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Fungal Life in the Extremely Hypersaline Water of the Dead Sea: First Records
Asya S. Buchalo, Eviatar Nevo, Solomon P. Wasser, Aharon Oren and Hans P. Molitoris
Proceedings: Biological Sciences
Vol. 265, No. 1404 (Aug. 7, 1998), pp. 1461-1465
Published by: Royal Society
Stable URL: http://www.jstor.org/stable/51315
Page Count: 5
You can always find the topics here!Topics: Sea water, Seas, Fungi, Mycology, Ascospores, Mitosporic fungi, Hyphae, Salts, Salinity, Microorganisms
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The first report, to our knowledge, on the occurrence of filamentous fungi in the hypersaline (340 g salt l-1) Dead Seas is presented. Three species of filamentous fungi from surface water samples of the Dead Sea were isolated: Gymnascella marismortui (Ascomycota), which is described as a new species, Ulocladium chlamydosporum and Penicillium westlingii (Deuteromycota). G. marismortui and U. chlamydosporum grew on media containing up to 50% Dead Sea water. G. marismortui was found to be an obligate halophile growing optimally in the presence of 0.5-2 M NaCl or 10-30% (by volume) of Dead Sea water. Isolated cultures did not grow on agar media without salt, but grew on agar prepared with up to 50% Dead Sea water. This suggests that they may be adapted to life in the extremely stressful hypersaline Dead Sea.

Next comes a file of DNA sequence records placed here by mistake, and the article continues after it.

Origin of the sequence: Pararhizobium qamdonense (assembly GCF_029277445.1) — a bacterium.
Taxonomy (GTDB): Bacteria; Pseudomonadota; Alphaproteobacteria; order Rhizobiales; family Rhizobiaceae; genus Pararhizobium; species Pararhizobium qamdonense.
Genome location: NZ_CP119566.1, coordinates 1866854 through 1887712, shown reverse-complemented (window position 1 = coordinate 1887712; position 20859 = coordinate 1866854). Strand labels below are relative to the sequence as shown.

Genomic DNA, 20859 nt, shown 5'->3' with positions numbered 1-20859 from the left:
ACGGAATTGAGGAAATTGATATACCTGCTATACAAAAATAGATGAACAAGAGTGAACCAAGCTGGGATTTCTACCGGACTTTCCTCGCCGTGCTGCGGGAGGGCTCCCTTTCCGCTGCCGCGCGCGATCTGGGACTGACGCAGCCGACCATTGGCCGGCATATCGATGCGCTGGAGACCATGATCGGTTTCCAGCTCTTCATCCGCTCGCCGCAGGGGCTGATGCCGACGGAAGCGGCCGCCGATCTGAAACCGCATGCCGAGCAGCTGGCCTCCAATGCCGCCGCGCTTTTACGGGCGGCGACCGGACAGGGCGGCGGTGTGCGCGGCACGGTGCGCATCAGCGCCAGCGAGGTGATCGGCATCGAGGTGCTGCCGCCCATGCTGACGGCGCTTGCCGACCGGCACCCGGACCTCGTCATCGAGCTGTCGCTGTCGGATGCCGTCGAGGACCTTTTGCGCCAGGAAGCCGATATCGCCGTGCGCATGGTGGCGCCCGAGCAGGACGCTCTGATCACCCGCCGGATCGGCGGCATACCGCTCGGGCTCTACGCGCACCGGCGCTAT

Proceedings: Biological Sciences © 1998 Royal Society